Three Referendum Questions To Be Decided on Election Day



ELLSWORTH — News about the candidates for Congress, governor, state House and Senate, county government and municipal office may dominate the airwaves and the printed page, but there are other decisions to be made on Nov. 2.

Three referendum questions also will be decided: a citizen initiative and two bond issues.

The citizen initiative, Question 1, asks if voters would “allow a casino with table games and slot machines” at a site in Oxford County. A portion of the profits would, under law, go to certain state, local and tribal programs.

Supporters see it as a job creator, a source of tax revenue and an economic boon for a blighted region. Opponents contend that the “new” money the casino would bring in might well be existing money spent on gambling instead of groceries.

Question 2 asks voters if they favor a $5,000,000 bond issue to increase access to dental care in Maine. Of that amount, $3,500,000 would be used for a community-based teaching dental clinic affiliated with or operated by a college of dental medicine. That sum would be matched by $3,500,000 in other funds.

The remaining $1,500,000 in the bond would be used to create or upgrade community-based health and dental care clinics across the state.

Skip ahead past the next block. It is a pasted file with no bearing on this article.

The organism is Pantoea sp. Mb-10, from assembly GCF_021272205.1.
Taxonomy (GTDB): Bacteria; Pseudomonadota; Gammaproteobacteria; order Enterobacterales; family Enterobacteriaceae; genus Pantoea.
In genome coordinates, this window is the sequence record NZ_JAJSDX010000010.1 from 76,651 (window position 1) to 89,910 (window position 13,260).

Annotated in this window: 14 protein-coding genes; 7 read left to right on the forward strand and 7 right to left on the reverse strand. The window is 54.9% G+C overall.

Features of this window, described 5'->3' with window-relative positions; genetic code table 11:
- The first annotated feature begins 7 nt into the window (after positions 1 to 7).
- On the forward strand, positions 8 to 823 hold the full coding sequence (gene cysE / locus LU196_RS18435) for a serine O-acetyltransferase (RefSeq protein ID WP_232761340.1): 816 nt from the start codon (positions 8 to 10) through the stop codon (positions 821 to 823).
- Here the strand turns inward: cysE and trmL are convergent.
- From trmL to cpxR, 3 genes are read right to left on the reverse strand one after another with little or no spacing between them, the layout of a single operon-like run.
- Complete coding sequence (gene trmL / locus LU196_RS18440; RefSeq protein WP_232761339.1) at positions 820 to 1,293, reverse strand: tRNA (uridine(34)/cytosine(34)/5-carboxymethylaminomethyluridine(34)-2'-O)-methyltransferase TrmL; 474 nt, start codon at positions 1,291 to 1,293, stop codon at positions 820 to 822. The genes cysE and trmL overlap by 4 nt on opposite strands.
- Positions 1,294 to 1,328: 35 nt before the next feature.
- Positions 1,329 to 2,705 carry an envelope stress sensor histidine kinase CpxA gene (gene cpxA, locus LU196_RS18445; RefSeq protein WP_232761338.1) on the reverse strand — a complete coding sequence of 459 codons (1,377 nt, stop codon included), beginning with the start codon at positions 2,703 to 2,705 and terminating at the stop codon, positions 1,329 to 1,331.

Supporters say Maine, in terms of dental care, is an underserved area. The bond would fund access to dental care and the creation of a teaching clinic.

Opponents contend that, though the need is real, the bond is not the best way to address the problem. Opponents note that Maine already has major financial problems and is not in a position to borrow more money.

Question 3, also a bond issue, asks voters if they favor a $9,750,000 bond issue to invest in land conservation and working waterfront preservation and to preserve state parks to be matched by $9,250,000 in federal and other funds.

Proponents say investment in Maine’s natural resources and working waterfronts is good for the state’s tourist industry and fisheries. Proponents note that the great majority of funding will come from federal and outside funding, not from Maine coffers.

Opponents see government acquisition of land and the consequent removal of that land from the tax roll as having the potential to erode the real estate tax base. Opponents also question the wisdom of government acquisition of private land.

For more political news, pick up a copy of The Ellsworth American.

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